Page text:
Zhihu seeks answer to profit challenge as its businesses grow apart
The online Q&A platform often called the ‘Quora of China’ saw its losses widen in 2022, as it posted a 12th consecutive quarter in the red at the end of last year
- Zhihu’s revenue growth slowed sharply last year due to an advertising slowdown, but that was partly offset by gains for its membership business
- The company’s fast-growing vocational training business may be spun off as a separate entity, but its prospects could remain cloudy due to fierce competition
By Molly Wen
Zhihu Inc. (ZH.US; 2390.HK), an online Q&A platform often called the “Quora of China,” is fond of saying that “every question has its answer.” But the company’s management may be stumped to answer the big question on investors’ minds about when Zhihu will ever become profitable. The company has been mired in red ink for the last 12 quarters, piling up nearly 3.4 billion yuan ($495 million) in combined losses over that time.
After the release of its third-quarter financial report last December, founder and Chairman Zhou Yuan confidently said the company would strive to achieve profitability soon. But three months later, such ambitions have faded and Zhou simply said he “will continue to optimize the user experience across the community and strengthen the company’s multiple growth engines,” in discussing the company’s fourth-quarter and full-year results.
Zhihu shares rose 4.2% in New York after it released its latest earnings report last Wednesday, and rose by a similar 4.73% the next day in Hong Kong. But shares in both markets quickly gave back most of the gains the next day, reflecting mixed investor feelings on the company’s prospects.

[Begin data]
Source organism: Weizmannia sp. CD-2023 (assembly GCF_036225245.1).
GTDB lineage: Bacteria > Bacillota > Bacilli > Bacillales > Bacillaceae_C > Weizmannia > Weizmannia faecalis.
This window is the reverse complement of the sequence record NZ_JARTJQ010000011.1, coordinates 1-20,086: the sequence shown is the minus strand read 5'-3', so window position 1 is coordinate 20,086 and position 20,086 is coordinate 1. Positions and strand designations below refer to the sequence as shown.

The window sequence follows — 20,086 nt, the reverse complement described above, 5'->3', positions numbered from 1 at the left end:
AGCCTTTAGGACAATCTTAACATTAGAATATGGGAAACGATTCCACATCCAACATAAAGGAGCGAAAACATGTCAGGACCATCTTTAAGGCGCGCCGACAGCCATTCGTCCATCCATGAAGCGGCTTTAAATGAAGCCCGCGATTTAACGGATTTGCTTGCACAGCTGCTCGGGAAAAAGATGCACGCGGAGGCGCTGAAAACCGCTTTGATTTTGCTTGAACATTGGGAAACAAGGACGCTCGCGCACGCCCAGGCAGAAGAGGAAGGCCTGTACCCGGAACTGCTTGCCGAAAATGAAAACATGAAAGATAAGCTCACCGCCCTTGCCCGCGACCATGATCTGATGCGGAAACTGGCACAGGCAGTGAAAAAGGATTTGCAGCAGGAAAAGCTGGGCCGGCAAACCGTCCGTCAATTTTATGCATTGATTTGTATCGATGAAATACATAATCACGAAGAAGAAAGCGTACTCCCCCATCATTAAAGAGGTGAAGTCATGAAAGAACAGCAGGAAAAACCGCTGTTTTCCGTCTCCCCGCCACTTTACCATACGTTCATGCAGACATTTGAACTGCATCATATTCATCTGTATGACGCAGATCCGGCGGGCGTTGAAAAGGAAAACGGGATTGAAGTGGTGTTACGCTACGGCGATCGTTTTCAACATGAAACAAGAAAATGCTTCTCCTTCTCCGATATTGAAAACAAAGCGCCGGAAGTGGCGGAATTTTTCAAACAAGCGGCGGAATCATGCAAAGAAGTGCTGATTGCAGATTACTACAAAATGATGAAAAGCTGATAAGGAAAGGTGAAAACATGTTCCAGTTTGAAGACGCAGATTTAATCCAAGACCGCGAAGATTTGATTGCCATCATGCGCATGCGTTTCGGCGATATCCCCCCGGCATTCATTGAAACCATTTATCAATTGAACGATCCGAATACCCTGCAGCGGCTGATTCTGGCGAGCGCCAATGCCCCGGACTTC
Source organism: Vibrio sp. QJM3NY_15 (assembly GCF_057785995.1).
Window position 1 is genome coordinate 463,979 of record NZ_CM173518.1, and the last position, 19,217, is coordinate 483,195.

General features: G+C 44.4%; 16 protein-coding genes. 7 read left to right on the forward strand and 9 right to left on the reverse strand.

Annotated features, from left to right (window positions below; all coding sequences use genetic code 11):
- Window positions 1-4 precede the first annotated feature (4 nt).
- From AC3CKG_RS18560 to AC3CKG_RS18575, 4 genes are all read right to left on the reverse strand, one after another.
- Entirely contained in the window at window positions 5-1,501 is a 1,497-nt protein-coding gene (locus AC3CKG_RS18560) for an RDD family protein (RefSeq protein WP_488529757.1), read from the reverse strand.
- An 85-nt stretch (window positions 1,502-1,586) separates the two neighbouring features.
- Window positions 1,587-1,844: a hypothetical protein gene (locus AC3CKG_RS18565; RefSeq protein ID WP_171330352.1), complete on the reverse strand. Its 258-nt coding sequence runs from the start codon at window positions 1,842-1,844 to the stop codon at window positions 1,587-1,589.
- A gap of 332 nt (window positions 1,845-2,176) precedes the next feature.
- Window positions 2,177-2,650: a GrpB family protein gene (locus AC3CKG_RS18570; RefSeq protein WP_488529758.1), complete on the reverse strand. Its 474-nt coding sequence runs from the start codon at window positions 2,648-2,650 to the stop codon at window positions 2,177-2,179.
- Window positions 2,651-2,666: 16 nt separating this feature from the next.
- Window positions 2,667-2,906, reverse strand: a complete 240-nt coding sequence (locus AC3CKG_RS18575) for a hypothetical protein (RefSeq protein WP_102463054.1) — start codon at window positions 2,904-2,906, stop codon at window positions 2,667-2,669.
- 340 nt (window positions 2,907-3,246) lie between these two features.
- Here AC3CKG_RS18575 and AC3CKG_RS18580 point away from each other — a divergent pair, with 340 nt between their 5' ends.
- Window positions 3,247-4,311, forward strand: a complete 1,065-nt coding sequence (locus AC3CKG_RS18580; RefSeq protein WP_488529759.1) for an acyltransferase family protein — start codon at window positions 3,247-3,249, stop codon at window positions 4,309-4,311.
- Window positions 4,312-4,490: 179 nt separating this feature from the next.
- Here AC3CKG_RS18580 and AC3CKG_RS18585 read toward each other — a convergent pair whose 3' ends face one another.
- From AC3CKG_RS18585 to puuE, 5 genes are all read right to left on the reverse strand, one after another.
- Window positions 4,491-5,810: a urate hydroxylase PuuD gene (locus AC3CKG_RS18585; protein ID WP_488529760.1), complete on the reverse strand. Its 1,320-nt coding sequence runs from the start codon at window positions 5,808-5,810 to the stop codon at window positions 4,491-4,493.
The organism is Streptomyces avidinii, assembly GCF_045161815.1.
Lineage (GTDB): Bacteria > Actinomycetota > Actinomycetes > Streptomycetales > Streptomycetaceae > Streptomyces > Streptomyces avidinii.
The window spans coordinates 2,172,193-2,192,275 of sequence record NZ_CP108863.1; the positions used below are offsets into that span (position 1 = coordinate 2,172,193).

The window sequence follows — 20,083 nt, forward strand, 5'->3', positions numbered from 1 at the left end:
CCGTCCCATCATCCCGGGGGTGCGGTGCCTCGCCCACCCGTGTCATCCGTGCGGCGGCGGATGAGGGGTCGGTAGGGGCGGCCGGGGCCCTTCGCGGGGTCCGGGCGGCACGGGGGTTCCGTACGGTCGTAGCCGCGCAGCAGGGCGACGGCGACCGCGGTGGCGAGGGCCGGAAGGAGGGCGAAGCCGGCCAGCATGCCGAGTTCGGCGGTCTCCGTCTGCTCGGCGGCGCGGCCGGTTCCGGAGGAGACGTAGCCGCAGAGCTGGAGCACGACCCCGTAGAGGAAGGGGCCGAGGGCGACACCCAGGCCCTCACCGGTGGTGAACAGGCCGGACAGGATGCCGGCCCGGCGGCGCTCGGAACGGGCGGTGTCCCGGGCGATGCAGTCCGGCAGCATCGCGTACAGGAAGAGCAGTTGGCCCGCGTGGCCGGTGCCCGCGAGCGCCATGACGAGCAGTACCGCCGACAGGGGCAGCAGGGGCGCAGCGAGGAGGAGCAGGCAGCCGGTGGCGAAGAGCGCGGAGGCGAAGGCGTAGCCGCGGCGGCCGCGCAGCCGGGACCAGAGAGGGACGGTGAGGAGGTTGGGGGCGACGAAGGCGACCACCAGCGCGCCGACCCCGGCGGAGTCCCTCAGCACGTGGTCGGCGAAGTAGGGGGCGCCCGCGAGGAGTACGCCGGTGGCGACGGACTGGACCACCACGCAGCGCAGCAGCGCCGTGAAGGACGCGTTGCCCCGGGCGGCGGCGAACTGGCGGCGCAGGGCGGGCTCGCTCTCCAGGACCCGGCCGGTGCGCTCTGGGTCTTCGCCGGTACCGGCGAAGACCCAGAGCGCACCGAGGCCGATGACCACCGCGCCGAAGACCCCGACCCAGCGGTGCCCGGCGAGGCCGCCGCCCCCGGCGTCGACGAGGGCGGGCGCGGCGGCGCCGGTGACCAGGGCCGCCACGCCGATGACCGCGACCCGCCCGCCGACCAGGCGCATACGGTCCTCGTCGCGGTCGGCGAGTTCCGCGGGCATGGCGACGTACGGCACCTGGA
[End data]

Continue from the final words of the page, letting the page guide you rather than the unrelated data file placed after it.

The latest report showed that Zhihu’s total revenue rose 21.8% to 3.61 billion yuan in all of 2022, slowing sharply from the huge 119% increase the previous year. Its annual net loss of 1.58 billion yuan last year was also 21.5% wider than the 1.3 billion yuan loss the previous year, indicating the company’s march toward profitability had stalled.
As a largely text-based Q&A content community, Zhihu is relatively lowly valued compared to some of its splashier photo- and video-oriented peers that appeal to a younger generation. It has a price-to-sales (P/S) ratio of just under 1.4 times, trailing the 2.9 times for video-focused sites Bilibili Inc (BILI.US; 9626.HK) and 2.3 times for Kuaishou Technology (1024.HK).
A closer look at its most recent results shows Zhihu is continuing with its lower-frills approach, striving to narrow its losses at least partly by reducing costs.
Its fourth quarter revenue rose 9.3% year-on-year to 1.11 billion yuan, while its net loss narrowed 53.2% to 180 million yuan. While the revenue growth was the lowest of any quarter this year, the company’s cost cuts allowed it to boost its gross margin by 9.3 percentage points year-on-year to 56.4%, driving the big improvement in Zhihu’s loss. In particular, the company lowered its general and administrative expenses by 30.4%, mainly due to lower equity incentive expenses.
Soaring paid membership
Advertising revenue, which used to be Zhihu’s main income source, only brought in 926 million yuan last year, down 20% year-on-year, as China’s sputtering economy led companies to rein in their spending. That caused the revenue source to fall from first to the third place in terms of Zhihu’s overall business.